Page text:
There are numerous benefits associated with heavy resistance training. Despite this fact, many people, including health practitioners, are apprehensive to encourage participation in strength training due to certain fears and misconceptions around the safety of lifting heavy weights. It is a commonly held belief that heavy strength training is bad for the joints; comes with a high risk of injury; makes people excessively muscular; and is damaging to the spine. There are many who believe that strength training is safe, as long as the weights are ‘not too heavy’. Avoiding heavy lifting is a commonly delivered piece of advice from many health practitioners. Conversely, some of the most substantial benefits from strength training are actually found when people lift heavy enough to reach 80-85% of their 1RM - which is almost certainly going to constitute as ‘too heavy’. With such conflicting messages, it can be hard to know what is the best advice when it comes to weight lifting.
Resistance training is training against any form of resistance, including body weight; bands; free weights; or weights machines. This is separate to the sports of weightlifting and powerlifting, which are relating to maximal effort in the clean and jerk and snatch (weightlifting) and maximal effort in the squat, bench, and deadlift (powerlifting). Movements from both of these sports are commonly incorporated into regular full body strength training programs (5). In this article, heavy resistance training refers to using loads equal to and more than 80% 1RM, including on machines, using free-weights, and incorporating weightlifting and powerlifting movements.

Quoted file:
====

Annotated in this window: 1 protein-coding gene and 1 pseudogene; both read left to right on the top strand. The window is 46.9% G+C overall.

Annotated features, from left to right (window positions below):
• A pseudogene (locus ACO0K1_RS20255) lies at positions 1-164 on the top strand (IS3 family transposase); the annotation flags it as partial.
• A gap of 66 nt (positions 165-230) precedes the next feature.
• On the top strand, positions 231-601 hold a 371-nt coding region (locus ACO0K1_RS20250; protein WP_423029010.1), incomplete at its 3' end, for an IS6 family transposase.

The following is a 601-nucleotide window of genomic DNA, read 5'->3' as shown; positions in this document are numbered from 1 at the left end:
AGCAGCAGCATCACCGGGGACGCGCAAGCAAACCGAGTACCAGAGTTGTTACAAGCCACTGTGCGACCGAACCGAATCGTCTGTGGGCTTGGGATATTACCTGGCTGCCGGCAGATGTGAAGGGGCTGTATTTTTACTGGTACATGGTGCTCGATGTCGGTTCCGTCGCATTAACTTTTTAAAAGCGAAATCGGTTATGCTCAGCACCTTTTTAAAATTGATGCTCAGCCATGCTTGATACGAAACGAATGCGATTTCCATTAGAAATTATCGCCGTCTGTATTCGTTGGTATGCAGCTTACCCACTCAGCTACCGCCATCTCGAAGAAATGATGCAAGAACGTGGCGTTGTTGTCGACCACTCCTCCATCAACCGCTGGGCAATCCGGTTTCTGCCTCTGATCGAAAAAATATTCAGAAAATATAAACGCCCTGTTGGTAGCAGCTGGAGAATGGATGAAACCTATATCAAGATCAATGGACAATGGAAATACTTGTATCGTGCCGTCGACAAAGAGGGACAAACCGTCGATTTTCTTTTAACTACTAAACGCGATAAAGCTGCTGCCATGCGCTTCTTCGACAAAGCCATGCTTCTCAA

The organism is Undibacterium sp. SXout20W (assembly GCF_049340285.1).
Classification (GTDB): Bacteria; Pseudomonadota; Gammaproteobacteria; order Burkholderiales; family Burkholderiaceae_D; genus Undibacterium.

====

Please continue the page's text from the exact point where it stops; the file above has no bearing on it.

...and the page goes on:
Benefits of heavy resistance training:
Myth 1: Lifting heavy weights is bad for your joints.
A commonly held belief is that exposing your joints to high loads through heavy weights or high intensity training is inherently bad for them. There is no evidence that lifting heavy weights non-competitively is damaging to joints in the long term. While there is some evidence of increased risk of developing arthritis later in life in competitive weightlifters, no such link has been found for recreational lifters (4). Bear in mind that increased rates of arthritis in competitive sports participation is often due to the higher number of injuries sustained in competitive sport in general. The most significant risk factors for osteoarthritis are genetics, age, and a history of previous injury. In contrast, heavy resistance training is often proposed as a helpful way to manage arthritic conditions. For example, a study testing the effect of heavy lifting (up to 80% 1RM) in rheumatoid arthritis patients was demonstrated to be safe and an effective way to increase lean body mass (6).
Myth 2: Lifting heavy weights is bad for your spine.
As with most exercise, it is plausible that if built up gradually, there is no reason this is any more dangerous than any other way to load soft tissues. It could be argued that heavy lifting is beneficial to the spine as it builds strength in the surrounding muscles which can be helpful in people with low back pain and to prevent future injuries. If care is taken to progress gradually, then the risk of injury can be minimised. There is also the concept that the intervertebral discs may be capable of adapting to load like other soft tissues in the body, though current research is yet to demonstrate this conclusively. Heavy resistance training including weightlifting and powerlifting movements works with gradual and controlled exercises, where there is no unpredictability that is a common feature in other sports.